‘Chi-Raq’ Looks at Life, Violence in Chicago

Three words that would perfectly describe Spike Lee’s newest film, “Chi-raq” (2015) would be satirical, sexual and poetic. With trademark lines like “No peace, no p****,” “Chi-raq” stands in a category of its own using sexuality and cliché pick-up lines to communicate the ever-present threat of gang violence.

“Chi-raq,” a modern day adaptation of Aristophanes’ “Lysistrata,” takes place on the gang-ridden streets of Chicago, where gunshots are more common than heartbeats. With dialogue written mostly in rhyming couplets (“In the style of his time / Aristophanes made that s*** rhyme!”), the film resembles that of Baz Luhrmann’s 1996 drama adaptation of “Romeo and Juliet,” syncing the ancient language of theater with guns violence, gangsters and sex.

The film opens on a black screen with lyrics of the film’s title track performed by Nick Cannon. For approximately four minutes, we listen as he raps about Chi-raq, setting the tone for the film.

Then, we see a shootout during a rap show, where Demetrius (Nick Cannon), the leader of the purple wearing Spartans, taunts a member of the Trojans, an orange clad gang led by Cyclops (an eye patch-wearing Wesley Snipes). Shortly after this scene, we are again faced with gunfire, except this time the victim is an innocent child, killed by a stray bullet during a shootout between the Spartans and the Trojans. When questioned, the people stick by the phrase “snitches get stitches” and claim they saw nothing, but this isn’t good enough for Lysistrata (Teyonah Parris).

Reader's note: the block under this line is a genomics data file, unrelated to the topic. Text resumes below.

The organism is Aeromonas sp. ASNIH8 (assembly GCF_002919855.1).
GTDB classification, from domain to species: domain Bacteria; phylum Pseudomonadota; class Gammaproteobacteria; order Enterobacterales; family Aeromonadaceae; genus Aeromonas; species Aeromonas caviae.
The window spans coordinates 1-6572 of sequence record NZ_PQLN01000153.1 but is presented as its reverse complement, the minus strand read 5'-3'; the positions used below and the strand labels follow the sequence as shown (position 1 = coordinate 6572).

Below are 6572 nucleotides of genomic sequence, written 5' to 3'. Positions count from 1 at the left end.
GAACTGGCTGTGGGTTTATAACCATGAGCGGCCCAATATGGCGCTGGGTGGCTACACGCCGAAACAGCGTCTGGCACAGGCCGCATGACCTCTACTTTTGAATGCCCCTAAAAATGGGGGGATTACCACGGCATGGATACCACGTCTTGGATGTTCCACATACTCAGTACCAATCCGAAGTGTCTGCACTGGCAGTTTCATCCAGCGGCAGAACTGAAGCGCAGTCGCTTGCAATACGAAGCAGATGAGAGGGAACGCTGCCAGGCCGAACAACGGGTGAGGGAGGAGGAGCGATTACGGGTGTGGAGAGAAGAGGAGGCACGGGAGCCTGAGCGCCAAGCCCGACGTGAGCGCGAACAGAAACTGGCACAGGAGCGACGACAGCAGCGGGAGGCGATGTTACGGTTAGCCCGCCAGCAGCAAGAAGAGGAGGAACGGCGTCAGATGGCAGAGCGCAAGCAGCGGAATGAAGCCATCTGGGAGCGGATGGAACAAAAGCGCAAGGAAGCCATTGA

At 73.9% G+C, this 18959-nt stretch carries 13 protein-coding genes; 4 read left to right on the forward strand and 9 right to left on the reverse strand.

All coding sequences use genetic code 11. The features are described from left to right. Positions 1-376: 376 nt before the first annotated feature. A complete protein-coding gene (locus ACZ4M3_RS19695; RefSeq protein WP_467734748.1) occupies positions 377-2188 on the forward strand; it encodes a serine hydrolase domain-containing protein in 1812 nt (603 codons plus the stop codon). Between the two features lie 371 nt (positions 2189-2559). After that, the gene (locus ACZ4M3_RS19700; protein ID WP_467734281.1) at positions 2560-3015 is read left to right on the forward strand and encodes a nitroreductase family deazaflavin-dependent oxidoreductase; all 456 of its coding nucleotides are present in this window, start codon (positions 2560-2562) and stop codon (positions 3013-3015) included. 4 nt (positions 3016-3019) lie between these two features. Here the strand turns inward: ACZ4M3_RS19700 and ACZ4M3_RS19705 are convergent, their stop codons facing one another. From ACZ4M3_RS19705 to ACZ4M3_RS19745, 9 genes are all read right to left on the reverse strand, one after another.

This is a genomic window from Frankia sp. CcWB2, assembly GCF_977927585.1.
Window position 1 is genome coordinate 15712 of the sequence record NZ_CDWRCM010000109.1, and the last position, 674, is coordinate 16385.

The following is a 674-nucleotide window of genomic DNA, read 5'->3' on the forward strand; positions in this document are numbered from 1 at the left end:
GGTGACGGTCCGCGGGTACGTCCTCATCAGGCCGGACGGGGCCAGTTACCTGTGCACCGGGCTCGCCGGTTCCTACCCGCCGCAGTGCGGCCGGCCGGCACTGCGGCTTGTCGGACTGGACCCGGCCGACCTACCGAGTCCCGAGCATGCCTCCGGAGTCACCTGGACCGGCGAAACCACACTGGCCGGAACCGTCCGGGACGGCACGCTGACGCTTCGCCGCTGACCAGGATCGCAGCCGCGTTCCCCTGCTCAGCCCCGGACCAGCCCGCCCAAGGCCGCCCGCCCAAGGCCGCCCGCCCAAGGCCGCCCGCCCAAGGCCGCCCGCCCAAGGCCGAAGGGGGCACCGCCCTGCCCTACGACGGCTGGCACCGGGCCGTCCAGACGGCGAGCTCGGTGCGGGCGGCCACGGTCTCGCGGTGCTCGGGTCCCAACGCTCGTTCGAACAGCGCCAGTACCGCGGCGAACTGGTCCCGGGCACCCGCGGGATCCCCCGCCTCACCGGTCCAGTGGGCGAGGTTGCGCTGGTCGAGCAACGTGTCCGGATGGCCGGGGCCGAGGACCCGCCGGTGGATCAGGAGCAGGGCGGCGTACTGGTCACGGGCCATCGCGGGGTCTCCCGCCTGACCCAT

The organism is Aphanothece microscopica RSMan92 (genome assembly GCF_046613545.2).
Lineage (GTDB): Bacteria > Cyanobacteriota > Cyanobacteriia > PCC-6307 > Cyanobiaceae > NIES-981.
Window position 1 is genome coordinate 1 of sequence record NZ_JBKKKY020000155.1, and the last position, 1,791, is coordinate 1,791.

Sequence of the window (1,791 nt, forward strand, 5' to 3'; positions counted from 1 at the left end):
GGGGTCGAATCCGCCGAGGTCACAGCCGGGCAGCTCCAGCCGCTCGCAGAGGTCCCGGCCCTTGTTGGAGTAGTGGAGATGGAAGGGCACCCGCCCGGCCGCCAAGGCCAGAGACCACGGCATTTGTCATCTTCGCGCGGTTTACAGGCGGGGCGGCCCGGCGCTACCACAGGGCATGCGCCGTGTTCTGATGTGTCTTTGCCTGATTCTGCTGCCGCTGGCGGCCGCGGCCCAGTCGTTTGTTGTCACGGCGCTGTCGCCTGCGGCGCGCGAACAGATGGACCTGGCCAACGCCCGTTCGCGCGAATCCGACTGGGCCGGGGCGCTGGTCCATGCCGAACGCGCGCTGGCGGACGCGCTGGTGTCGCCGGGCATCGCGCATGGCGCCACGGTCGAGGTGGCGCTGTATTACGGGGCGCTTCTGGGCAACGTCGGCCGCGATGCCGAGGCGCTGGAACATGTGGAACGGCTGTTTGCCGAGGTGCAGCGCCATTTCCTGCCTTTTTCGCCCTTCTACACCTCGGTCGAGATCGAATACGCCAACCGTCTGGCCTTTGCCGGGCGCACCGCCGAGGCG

In her modern portrayal of Lysistrata, Parris makes this character reach new heights as she sashays her way across the screen, demanding to be heard and respected. Her character in this film is an extreme contrast to her role in “Dear White People” (2014), where she plays Clendrea Conners, a born and bred south side Chicago chick who tries her hardest to remover herself from the ghetto life, only associating with “high class” blacks, and white people. If you were to place both movies side by side, you wouldn’t even be able to recognize her because the differences greatly outnumber the similarities, which makes Parris’ performance 10 times better. Nevertheless, Lysistrata (Parris) is unlike any other female character in Lee’s past films. She refuses to be placed on the sidelines while the men make decisions, and would rather be at the forefront of the problem. Or in the words of Dolemedes (Samuel L. Jackson): “It all started with a gorgeous Nubian sista they call her Lysistrata, a woman like no other . . .”

With the likes of Jackson (Dolemedes), Angela Bassett (Miss Helen) and its lead actress Parris (Lysistrata) this film is, as Lee called it in an interview with ABC, “a serious movie with a little comedy that’s designed to shake up the status quo.” It gives no answers as to how this issue should be tackled, but it does draw us to start the conversation on how to begin the change.
“Chi-raq” is rated R for violence, nudity and inappropriate language, and it is now available on Amazon.

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